Dietitians are qualified and regulated health professionals that assess, diagnose and treat dietary and nutritional problems at an individual and wider public-health level.
Dietitians interpret the science of nutrition to improve health and treat diseases/conditions by educating and giving practical, personalised advice to clients, patients, carers and colleagues.
They use recognised methodologies to critically appraise the evidence base which includes all forms of evidence and research to inform their advice during consultations.
Dietitians often work in hospitals and gain many years of experience providing nutritional support for malnourished, elderly or frail patients before specialising in a particular field.
Dietitians may specialise in areas such as gastroenterology focusing on improving the gut health of patients with a digestive disorder such as Crohn's Disease or Coeliac Disease. These conditions can stop your body absorbing food and nutrients properly and dietitians play a vital role in ensuring you remain nourished.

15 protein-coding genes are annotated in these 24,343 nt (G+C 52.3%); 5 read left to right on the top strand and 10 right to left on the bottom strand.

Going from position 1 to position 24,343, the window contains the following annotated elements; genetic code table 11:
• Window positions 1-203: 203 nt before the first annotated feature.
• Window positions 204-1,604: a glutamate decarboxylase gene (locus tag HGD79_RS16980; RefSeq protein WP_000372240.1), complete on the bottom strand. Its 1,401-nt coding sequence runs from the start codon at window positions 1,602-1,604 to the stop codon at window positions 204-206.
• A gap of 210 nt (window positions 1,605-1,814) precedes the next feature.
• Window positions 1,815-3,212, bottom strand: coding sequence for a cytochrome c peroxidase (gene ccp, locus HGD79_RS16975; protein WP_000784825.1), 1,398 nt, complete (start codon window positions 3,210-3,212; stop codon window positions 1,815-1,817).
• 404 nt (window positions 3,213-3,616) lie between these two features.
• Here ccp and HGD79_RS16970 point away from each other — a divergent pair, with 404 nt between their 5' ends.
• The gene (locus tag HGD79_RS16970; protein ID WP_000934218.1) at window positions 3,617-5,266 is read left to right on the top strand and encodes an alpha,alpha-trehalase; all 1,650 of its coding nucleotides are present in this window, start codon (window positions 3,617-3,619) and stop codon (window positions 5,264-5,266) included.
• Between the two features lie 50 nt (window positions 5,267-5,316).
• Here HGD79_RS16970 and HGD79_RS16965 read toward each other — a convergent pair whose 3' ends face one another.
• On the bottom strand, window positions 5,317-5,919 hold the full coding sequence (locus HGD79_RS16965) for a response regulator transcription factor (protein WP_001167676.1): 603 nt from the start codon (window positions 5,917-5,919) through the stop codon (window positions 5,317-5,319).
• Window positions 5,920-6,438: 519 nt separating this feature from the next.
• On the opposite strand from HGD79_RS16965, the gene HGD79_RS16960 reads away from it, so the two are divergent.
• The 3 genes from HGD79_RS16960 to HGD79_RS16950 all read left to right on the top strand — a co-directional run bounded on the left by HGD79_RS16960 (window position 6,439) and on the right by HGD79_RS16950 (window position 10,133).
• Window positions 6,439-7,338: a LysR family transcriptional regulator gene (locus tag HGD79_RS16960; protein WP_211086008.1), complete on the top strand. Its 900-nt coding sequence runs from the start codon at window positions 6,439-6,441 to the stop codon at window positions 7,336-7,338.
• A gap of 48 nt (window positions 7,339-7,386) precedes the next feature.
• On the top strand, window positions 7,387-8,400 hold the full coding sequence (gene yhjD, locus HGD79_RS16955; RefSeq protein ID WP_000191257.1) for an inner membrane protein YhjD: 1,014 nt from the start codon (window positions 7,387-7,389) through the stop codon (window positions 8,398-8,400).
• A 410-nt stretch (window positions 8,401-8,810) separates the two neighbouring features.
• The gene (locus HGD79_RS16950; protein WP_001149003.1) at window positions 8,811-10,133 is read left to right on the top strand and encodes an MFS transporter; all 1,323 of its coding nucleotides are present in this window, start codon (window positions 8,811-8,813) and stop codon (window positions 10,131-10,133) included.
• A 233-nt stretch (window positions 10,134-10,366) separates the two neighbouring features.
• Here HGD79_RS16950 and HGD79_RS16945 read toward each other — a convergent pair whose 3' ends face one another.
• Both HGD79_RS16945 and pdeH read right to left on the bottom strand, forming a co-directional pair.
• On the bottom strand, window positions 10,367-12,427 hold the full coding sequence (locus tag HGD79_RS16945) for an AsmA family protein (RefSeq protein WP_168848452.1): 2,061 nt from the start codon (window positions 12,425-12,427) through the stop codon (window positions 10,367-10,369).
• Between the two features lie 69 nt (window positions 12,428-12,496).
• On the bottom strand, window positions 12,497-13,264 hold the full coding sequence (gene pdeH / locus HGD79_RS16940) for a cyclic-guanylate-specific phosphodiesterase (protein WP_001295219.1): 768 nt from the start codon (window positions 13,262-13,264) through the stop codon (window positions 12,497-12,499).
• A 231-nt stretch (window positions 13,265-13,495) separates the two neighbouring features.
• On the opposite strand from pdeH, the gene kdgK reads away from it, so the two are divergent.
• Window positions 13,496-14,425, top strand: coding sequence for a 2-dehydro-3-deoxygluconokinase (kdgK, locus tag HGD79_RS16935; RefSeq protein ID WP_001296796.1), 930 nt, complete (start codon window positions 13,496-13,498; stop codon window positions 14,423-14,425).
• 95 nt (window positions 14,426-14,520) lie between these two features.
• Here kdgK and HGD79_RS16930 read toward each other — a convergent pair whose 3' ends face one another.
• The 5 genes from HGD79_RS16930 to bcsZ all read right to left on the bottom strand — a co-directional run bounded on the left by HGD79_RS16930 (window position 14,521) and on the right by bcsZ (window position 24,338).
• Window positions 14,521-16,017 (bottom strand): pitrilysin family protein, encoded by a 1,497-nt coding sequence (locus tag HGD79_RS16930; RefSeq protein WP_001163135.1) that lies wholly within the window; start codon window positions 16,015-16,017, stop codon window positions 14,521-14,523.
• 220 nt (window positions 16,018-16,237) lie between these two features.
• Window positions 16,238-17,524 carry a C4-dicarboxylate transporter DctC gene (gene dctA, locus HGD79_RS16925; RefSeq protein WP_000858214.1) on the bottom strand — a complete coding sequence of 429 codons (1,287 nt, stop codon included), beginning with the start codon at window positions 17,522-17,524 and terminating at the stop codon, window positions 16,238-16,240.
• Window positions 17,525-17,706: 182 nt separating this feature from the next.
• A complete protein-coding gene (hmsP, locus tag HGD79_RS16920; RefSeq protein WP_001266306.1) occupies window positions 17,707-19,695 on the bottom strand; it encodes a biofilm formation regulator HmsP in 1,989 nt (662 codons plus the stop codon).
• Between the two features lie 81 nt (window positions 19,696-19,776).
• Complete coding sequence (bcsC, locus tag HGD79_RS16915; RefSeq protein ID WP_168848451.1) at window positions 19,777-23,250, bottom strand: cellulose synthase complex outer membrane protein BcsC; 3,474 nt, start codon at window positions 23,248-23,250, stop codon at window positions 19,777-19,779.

A Dietitian will help you understand the right food for you, taking your condition and preferences into account. Dietitians are experts in the nutritional management of conditions such as weight loss or diabetes and can advise you on diet to help manage symptoms. More information on other specialist areas Dietitians work in can be found on The British Dietetic Association website.